Did you know that a prime, regardless of its base, is always a prime?

I am looking for a prime. It’s the largest of its kind.

In solving this puzzle, the answer you may find.

Translated, that is, but a prime is a prime.

enter image description here

Note (and possibly a hint):

There was some confusion about the tiny black and white markings in the puzzle. These are not important in the puzzle. They are just the result of my poor graphic skills.

Hint 1 - an annotated version of the puzzle:

enter image description here

  • 6
    $\begingroup$ I'll take, who is Optimus Prime for $500, please. :) $\endgroup$ – Perpetual J Aug 30 '19 at 14:00
  • 2
    $\begingroup$ @PerpetualJ That surely is a large prime! ;) Just not quite what I'm looking for... $\endgroup$ – P1storius Aug 30 '19 at 14:12
  • 1
    $\begingroup$ @SayedMohdAli Lol I was just cracking a joke about the description was all. $\endgroup$ – Perpetual J Aug 30 '19 at 14:31
  • 1
    $\begingroup$ @Perpetual J I'll challenge that with who is Sentinel Prime for $750, please! $\endgroup$ – Rewan Demontay Aug 30 '19 at 16:21
  • 1
    $\begingroup$ @RewanDemontay Hahahaha I bring you Cybertron, your home, and still you choose humanity! $\endgroup$ – Perpetual J Aug 30 '19 at 16:24

Continuing from Bananenkopp's solution,

Reading off the rotations in base 4 gives 120122113, which translates to 99991 in base 10. This is a prime, and the "largest of it's kind": the largest prime below 100000.

  • $\begingroup$ Great job, that is the right answer! rot13(Gur onfr sbhe cneg zvtug unir orra n ovg gevpxl: Gur oybpxf pna bayl unir sbhe ebgngvba fgngrf, enatvat [mreb gb guerr]. Urapr gur pubvpr bs onfr sbhe) $\endgroup$ – P1storius Sep 3 '19 at 14:43
  • $\begingroup$ argh, to slow with all these formatting stuff $\endgroup$ – Bananenkopp Sep 3 '19 at 14:53

We have a 12x12 matrix $M$ divided into nine 3x3 matrices. Lets call them
$$\begin{pmatrix}A1 & A2 & A3\\B1 & B2 & B3\\C1 & C2 & C3\end{pmatrix}$$

and do the following

Rotate A1,B1 and C1 90 degree clockwise
Rotate A2 and B2 180 degree, C2 90 degree clockwise
Rotate B3 180 degree and C3 270 degree clockwise
or in short with r=rotate 90 degree clockwise
$\begin{pmatrix}r & rr & \\r & rr & rr\\r & r & rrr\end{pmatrix}$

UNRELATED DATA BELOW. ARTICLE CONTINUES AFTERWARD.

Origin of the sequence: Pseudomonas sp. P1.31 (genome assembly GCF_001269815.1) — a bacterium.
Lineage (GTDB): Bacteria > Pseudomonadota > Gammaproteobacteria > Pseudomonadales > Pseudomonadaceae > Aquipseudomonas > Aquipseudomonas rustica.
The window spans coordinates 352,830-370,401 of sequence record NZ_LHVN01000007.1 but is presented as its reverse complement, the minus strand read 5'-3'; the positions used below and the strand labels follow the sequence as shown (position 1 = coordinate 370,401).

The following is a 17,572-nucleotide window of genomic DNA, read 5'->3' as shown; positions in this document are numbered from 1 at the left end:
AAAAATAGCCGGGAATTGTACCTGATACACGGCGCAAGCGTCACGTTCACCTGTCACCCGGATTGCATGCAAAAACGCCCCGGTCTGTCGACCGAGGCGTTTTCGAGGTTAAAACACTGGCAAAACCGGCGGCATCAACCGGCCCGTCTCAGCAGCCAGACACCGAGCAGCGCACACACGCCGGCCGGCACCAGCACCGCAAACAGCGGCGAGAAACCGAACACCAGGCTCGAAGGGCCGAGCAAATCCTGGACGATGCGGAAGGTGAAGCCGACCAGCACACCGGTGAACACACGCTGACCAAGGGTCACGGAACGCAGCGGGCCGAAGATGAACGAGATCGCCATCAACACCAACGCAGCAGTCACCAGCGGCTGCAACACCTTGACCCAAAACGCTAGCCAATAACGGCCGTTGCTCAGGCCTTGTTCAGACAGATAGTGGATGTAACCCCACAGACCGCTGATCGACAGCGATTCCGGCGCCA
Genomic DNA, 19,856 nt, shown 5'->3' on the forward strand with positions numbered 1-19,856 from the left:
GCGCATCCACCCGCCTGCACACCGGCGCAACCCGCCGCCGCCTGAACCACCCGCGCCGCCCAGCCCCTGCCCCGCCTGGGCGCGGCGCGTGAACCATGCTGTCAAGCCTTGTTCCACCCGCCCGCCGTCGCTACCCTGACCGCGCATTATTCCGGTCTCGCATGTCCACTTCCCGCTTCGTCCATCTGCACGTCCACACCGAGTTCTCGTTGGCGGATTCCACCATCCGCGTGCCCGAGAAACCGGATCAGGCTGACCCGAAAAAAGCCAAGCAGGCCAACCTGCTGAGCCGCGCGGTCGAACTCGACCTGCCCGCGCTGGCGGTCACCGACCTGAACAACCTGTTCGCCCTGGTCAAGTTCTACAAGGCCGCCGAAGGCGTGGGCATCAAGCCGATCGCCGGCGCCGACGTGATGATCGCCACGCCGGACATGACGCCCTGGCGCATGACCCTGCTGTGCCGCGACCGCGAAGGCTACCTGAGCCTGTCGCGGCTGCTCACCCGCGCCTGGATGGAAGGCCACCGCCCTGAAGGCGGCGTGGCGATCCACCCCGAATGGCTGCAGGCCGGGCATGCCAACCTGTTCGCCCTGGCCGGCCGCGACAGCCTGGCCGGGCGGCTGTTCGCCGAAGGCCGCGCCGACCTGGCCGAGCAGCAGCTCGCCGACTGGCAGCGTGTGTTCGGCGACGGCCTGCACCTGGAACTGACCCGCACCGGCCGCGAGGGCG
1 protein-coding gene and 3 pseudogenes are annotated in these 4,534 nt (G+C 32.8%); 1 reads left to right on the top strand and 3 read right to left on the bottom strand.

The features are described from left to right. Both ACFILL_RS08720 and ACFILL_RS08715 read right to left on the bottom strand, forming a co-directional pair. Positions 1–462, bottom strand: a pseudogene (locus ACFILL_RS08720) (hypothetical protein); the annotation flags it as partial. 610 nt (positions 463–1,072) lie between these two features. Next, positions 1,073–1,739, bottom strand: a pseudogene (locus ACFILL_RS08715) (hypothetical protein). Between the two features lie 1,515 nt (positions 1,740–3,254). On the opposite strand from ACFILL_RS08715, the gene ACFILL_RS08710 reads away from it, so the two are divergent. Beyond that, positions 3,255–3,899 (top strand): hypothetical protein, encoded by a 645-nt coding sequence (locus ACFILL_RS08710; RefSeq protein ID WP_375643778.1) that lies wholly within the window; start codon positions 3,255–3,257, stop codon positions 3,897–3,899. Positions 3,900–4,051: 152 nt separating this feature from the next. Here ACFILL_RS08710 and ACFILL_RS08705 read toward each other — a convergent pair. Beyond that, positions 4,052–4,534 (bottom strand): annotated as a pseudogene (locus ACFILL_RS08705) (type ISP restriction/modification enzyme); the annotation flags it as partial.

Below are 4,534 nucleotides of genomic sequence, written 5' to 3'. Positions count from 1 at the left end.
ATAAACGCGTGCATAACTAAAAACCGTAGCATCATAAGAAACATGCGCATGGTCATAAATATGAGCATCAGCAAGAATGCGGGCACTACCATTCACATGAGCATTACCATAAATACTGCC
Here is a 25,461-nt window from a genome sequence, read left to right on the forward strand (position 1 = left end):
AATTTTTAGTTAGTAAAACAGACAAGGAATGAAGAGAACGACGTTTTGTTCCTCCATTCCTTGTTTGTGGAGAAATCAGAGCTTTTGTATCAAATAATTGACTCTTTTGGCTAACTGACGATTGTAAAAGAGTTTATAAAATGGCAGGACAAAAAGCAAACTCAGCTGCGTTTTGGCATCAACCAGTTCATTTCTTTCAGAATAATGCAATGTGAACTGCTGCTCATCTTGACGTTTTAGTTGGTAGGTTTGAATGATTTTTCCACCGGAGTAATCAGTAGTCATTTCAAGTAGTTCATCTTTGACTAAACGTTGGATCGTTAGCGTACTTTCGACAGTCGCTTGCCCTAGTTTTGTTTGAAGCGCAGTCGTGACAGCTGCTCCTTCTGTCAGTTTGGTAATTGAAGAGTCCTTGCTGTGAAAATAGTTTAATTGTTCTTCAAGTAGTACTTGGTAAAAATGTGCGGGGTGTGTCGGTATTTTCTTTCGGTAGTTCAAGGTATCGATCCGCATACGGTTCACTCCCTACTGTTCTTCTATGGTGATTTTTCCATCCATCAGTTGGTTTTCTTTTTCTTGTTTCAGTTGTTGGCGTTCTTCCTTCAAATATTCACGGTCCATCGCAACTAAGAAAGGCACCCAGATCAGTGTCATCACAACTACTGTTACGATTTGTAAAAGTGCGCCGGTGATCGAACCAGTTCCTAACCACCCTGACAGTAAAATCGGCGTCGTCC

The result should be something like this

Rotated Sub-Matrices
(thx to the "poor graphic skills" as a hint for doing this)

Now, what is this?

We now have an image with black dots at the prime numbers between 1 and 144!
You just have to add the x value to the y value.

Now back to the riddle:

Did you know that a prime, regardless of its base, is always a prime?

Yeah, seems to point us to primes in a different base. Here 12 is chosen. (a 12x12 matrix is a good way to show base12 numbers without using actual base12 numbers!) and base 4 is on its way.

In solving this puzzle, the answer you may find.

Remeber our rotational matrix? With numbers of rotations instead of the r

$\begin{pmatrix}1 & 2 & 0 \\1 & 2 & 2\\1 & 1 & 3\end{pmatrix}$

Reading the matrix in one row gives $120122113$
And $120122113_{4}$ is $99991_{10}$

I am looking for a prime. It’s the largest of its kind.

99991 is the largest prime with 5 digits in base 10

Translated, that is, but a prime is a prime.

Maybe a hint to the "cipher" used

  • $\begingroup$ Very impressive, you are definitely on the right track, but not completely there yet! rot13(Vaqrrq gurer vf zber gb gur chmmyr. Lbh fbyirq gur vzntr bs gur cevzrf. Ubjrire, gur nafjre qbrf abg yvr va gur erfhyg, ohg engure va gur xrl.) $\endgroup$ – P1storius Sep 3 '19 at 14:22
  • 1
    $\begingroup$ That's the correct answer, with all clues explained. The poster of the accepted answer was just a bit faster in posting the final answer. But the bounty will come your way when the 24 hours have passed. That is for providing a complete answer and cracking the largest part of the puzzle. $\endgroup$ – P1storius Sep 3 '19 at 15:06

Partial Answer

I believe that this may be:

A crossword style puzzle in which the words have been replaced with prime numbers of lengths 1, 2, 3, and 4.

With that in mind, the lower left hand single space in the first box of the first column could be either 2 or 3. I'm not sure what the significance would be yet as I'm still working on the rest as I have time.

A theory I have towards the final answer is:

That the final answer will probably be a representation of the largest known prime found to-date, which is (as of August 2019) $2^{82,589,933} − 1$.

The line stating Did you know that a prime, regardless of its base, is always a prime? is a little concerning though because this could be in any base which would definitely make the puzzle quite broad as there are many different bases to choose from. However, the most common are:

Binary, Octal, Decimal, and Hexadecimal

  • $\begingroup$ rot13(V guvax gur gval yvarf va orgjrra gur obkrf ner fvtavsvpnag, gbb, nf frcnengbef.) $\endgroup$ – Cloudy7 Aug 30 '19 at 16:13
  • $\begingroup$ @Cloudy7 rot13(Creuncf pyhrf yrnqvat gb ovanel; abg fher gubhtu. V ubcr gurl'er whfg cnvag reebef yby) $\endgroup$ – Perpetual J Aug 30 '19 at 16:19
  • $\begingroup$ I like the concept you mention, but unfortunately you are in the wrong direction. rot13(lbh qbag unir gb svyy nalguvat va gur chmmyr. Ohg gur chmmyr fubhyq or zbqvsvrq gb znxr vg pbeerpg.) $\endgroup$ – P1storius Aug 30 '19 at 18:02

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